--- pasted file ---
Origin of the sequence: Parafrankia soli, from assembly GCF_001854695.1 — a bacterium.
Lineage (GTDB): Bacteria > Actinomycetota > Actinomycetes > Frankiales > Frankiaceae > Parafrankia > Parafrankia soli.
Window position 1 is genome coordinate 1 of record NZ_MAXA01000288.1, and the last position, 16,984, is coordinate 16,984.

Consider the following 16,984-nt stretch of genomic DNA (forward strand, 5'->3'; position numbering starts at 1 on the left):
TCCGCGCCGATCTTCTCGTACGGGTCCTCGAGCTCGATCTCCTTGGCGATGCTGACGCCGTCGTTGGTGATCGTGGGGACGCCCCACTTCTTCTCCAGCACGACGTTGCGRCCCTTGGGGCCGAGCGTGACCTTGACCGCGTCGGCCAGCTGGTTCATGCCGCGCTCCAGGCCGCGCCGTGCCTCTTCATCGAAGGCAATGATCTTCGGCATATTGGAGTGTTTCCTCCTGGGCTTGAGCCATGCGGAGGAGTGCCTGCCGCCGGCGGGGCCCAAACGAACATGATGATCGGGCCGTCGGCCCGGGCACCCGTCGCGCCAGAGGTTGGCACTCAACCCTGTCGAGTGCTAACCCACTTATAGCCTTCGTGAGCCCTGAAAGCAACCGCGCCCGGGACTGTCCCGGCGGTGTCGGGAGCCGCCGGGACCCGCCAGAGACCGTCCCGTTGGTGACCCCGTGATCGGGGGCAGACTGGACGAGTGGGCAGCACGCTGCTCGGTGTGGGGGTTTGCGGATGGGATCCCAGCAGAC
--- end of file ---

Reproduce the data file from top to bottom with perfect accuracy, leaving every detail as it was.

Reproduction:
Origin of the sequence: Parafrankia soli, from assembly GCF_001854695.1 — a bacterium.
Lineage (GTDB): Bacteria > Actinomycetota > Actinomycetes > Frankiales > Frankiaceae > Parafrankia > Parafrankia soli.
Window position 1 is genome coordinate 1 of record NZ_MAXA01000288.1, and the last position, 16,984, is coordinate 16,984.

Consider the following 16,984-nt stretch of genomic DNA (forward strand, 5'->3'; position numbering starts at 1 on the left):
TCCGCGCCGATCTTCTCGTACGGGTCCTCGAGCTCGATCTCCTTGGCGATGCTGACGCCGTCGTTGGTGATCGTGGGGACGCCCCACTTCTTCTCCAGCACGACGTTGCGRCCCTTGGGGCCGAGCGTGACCTTGACCGCGTCGGCCAGCTGGTTCATGCCGCGCTCCAGGCCGCGCCGTGCCTCTTCATCGAAGGCAATGATCTTCGGCATATTGGAGTGTTTCCTCCTGGGCTTGAGCCATGCGGAGGAGTGCCTGCCGCCGGCGGGGCCCAAACGAACATGATGATCGGGCCGTCGGCCCGGGCACCCGTCGCGCCAGAGGTTGGCACTCAACCCTGTCGAGTGCTAACCCACTTATAGCCTTCGTGAGCCCTGAAAGCAACCGCGCCCGGGACTGTCCCGGCGGTGTCGGGAGCCGCCGGGACCCGCCAGAGACCGTCCCGTTGGTGACCCCGTGATCGGGGGCAGACTGGACGAGTGGGCAGCACGCTGCTCGGTGTGGGGGTTTGCGGATGGGATCCCAGCAGAC